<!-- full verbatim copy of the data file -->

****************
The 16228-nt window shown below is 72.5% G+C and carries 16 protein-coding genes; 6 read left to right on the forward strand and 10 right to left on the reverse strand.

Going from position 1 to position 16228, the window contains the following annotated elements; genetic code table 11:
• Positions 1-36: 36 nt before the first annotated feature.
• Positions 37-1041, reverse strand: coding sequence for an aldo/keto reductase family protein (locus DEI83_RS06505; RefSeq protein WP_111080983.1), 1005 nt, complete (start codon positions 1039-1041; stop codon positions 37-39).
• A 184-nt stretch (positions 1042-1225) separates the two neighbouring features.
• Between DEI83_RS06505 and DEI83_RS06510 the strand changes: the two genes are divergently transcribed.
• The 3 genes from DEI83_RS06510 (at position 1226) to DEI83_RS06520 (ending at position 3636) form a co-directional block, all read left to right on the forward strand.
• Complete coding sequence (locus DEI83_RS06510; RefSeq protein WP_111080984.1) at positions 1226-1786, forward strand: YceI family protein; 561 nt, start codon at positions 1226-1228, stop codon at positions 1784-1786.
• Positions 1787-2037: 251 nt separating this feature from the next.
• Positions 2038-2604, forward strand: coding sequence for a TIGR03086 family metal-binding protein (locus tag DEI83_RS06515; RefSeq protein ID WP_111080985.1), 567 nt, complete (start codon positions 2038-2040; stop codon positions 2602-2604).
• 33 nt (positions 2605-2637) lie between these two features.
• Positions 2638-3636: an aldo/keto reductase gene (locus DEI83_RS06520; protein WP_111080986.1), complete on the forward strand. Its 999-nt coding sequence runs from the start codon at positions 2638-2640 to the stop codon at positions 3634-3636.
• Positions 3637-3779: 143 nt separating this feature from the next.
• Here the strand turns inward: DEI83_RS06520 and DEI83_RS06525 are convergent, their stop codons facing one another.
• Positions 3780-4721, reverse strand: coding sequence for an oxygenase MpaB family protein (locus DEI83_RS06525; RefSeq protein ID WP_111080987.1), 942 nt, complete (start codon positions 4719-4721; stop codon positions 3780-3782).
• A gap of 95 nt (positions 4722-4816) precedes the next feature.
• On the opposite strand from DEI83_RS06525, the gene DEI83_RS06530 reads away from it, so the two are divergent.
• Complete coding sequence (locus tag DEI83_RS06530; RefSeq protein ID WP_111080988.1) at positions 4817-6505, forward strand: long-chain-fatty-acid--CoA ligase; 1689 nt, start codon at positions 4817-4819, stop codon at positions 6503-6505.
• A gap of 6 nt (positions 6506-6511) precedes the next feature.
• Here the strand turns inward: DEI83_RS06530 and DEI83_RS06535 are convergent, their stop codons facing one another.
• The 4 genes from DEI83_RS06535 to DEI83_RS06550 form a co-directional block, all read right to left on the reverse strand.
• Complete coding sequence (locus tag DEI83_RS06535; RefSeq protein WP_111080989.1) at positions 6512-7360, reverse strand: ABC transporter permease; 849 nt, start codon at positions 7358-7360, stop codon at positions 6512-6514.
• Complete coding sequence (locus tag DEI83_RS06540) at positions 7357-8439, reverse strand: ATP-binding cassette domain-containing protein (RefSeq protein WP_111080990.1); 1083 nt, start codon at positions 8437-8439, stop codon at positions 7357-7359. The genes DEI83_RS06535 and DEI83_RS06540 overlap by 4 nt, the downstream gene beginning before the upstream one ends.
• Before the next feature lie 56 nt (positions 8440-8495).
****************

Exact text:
The 16228-nt window shown below is 72.5% G+C and carries 16 protein-coding genes; 6 read left to right on the forward strand and 10 right to left on the reverse strand.

Going from position 1 to position 16228, the window contains the following annotated elements; genetic code table 11:
• Positions 1-36: 36 nt before the first annotated feature.
• Positions 37-1041, reverse strand: coding sequence for an aldo/keto reductase family protein (locus DEI83_RS06505; RefSeq protein WP_111080983.1), 1005 nt, complete (start codon positions 1039-1041; stop codon positions 37-39).
• A 184-nt stretch (positions 1042-1225) separates the two neighbouring features.
• Between DEI83_RS06505 and DEI83_RS06510 the strand changes: the two genes are divergently transcribed.
• The 3 genes from DEI83_RS06510 (at position 1226) to DEI83_RS06520 (ending at position 3636) form a co-directional block, all read left to right on the forward strand.
• Complete coding sequence (locus DEI83_RS06510; RefSeq protein WP_111080984.1) at positions 1226-1786, forward strand: YceI family protein; 561 nt, start codon at positions 1226-1228, stop codon at positions 1784-1786.
• Positions 1787-2037: 251 nt separating this feature from the next.
• Positions 2038-2604, forward strand: coding sequence for a TIGR03086 family metal-binding protein (locus tag DEI83_RS06515; RefSeq protein ID WP_111080985.1), 567 nt, complete (start codon positions 2038-2040; stop codon positions 2602-2604).
• 33 nt (positions 2605-2637) lie between these two features.
• Positions 2638-3636: an aldo/keto reductase gene (locus DEI83_RS06520; protein WP_111080986.1), complete on the forward strand. Its 999-nt coding sequence runs from the start codon at positions 2638-2640 to the stop codon at positions 3634-3636.
• Positions 3637-3779: 143 nt separating this feature from the next.
• Here the strand turns inward: DEI83_RS06520 and DEI83_RS06525 are convergent, their stop codons facing one another.
• Positions 3780-4721, reverse strand: coding sequence for an oxygenase MpaB family protein (locus DEI83_RS06525; RefSeq protein ID WP_111080987.1), 942 nt, complete (start codon positions 4719-4721; stop codon positions 3780-3782).
• A gap of 95 nt (positions 4722-4816) precedes the next feature.
• On the opposite strand from DEI83_RS06525, the gene DEI83_RS06530 reads away from it, so the two are divergent.
• Complete coding sequence (locus tag DEI83_RS06530; RefSeq protein ID WP_111080988.1) at positions 4817-6505, forward strand: long-chain-fatty-acid--CoA ligase; 1689 nt, start codon at positions 4817-4819, stop codon at positions 6503-6505.
• A gap of 6 nt (positions 6506-6511) precedes the next feature.
• Here the strand turns inward: DEI83_RS06530 and DEI83_RS06535 are convergent, their stop codons facing one another.
• The 4 genes from DEI83_RS06535 to DEI83_RS06550 form a co-directional block, all read right to left on the reverse strand.
• Complete coding sequence (locus tag DEI83_RS06535; RefSeq protein WP_111080989.1) at positions 6512-7360, reverse strand: ABC transporter permease; 849 nt, start codon at positions 7358-7360, stop codon at positions 6512-6514.
• Complete coding sequence (locus tag DEI83_RS06540) at positions 7357-8439, reverse strand: ATP-binding cassette domain-containing protein (RefSeq protein WP_111080990.1); 1083 nt, start codon at positions 8437-8439, stop codon at positions 7357-7359. The genes DEI83_RS06535 and DEI83_RS06540 overlap by 4 nt, the downstream gene beginning before the upstream one ends.
• Before the next feature lie 56 nt (positions 8440-8495).